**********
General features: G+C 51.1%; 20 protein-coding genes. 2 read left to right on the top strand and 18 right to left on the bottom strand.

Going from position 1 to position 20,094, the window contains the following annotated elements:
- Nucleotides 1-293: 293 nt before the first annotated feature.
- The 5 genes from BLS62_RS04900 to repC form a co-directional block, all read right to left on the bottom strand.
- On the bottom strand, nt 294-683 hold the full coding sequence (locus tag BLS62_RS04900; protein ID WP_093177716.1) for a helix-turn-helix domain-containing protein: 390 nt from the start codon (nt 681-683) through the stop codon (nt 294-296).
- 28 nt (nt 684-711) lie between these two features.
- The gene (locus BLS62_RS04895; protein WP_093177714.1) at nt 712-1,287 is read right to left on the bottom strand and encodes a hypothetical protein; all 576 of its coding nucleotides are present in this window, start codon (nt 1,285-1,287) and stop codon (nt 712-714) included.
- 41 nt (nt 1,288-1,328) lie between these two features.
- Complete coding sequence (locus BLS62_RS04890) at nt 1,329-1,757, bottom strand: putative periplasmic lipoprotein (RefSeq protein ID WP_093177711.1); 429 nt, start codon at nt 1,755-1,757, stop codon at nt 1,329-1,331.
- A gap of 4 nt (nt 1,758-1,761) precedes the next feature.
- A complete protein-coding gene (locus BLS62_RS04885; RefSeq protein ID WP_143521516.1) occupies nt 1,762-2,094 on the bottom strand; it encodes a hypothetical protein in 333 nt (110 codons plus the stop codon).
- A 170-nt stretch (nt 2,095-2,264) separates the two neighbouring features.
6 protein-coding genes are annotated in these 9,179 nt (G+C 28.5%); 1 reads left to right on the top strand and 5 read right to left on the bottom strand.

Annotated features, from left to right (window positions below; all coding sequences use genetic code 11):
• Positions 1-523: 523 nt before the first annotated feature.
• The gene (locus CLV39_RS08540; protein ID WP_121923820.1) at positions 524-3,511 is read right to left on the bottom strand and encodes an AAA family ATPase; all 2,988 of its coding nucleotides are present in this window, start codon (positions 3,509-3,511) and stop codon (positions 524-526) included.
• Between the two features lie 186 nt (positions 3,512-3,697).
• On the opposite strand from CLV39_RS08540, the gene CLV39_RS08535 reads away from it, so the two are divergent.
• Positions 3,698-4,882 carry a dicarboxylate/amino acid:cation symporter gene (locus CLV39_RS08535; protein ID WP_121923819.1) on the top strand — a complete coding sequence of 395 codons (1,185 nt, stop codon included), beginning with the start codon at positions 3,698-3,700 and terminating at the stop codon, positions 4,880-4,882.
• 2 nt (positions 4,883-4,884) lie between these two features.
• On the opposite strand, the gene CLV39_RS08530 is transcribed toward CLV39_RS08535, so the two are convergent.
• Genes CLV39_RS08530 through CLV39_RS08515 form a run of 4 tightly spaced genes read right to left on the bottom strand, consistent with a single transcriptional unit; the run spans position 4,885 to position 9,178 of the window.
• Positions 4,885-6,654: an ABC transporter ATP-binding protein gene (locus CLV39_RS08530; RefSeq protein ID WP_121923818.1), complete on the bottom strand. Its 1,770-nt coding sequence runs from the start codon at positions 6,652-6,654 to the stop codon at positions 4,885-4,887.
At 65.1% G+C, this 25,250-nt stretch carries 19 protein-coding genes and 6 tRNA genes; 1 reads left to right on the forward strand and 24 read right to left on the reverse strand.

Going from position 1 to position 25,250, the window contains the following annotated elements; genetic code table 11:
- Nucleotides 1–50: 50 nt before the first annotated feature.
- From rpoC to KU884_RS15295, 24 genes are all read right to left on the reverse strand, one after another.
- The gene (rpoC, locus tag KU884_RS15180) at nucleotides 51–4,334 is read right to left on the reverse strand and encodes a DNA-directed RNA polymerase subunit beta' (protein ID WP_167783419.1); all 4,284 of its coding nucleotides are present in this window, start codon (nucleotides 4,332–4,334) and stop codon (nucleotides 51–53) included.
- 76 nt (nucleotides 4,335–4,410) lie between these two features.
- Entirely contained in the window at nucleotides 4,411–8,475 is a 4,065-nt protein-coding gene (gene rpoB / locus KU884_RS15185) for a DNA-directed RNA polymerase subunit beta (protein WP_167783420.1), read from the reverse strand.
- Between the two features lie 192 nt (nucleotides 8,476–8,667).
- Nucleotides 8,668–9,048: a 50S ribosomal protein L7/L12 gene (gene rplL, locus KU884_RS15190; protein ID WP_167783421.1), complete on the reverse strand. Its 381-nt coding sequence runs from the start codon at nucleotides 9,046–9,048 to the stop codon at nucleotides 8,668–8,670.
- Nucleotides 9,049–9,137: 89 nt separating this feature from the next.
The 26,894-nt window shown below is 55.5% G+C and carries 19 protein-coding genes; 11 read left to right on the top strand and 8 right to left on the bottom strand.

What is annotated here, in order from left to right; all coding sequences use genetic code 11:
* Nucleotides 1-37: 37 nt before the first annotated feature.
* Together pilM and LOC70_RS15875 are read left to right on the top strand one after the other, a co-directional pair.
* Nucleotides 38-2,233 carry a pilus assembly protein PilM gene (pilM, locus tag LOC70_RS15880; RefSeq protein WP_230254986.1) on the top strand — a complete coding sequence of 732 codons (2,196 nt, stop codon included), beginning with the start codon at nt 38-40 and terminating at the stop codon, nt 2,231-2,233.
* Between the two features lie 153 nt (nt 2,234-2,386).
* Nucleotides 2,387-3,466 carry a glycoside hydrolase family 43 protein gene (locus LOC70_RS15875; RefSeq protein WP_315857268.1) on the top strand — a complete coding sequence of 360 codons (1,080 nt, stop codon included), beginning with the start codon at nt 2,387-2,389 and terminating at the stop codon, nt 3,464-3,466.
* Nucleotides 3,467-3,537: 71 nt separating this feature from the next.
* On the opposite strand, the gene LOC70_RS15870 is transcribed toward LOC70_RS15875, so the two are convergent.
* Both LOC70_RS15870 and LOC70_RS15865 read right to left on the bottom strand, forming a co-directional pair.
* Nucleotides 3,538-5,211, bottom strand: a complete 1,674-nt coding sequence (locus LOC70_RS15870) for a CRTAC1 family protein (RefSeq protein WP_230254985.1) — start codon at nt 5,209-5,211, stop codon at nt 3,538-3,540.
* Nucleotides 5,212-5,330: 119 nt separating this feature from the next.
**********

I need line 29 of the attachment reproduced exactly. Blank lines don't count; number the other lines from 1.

- 76 nt (nucleotides 4,335–4,410) lie between these two features.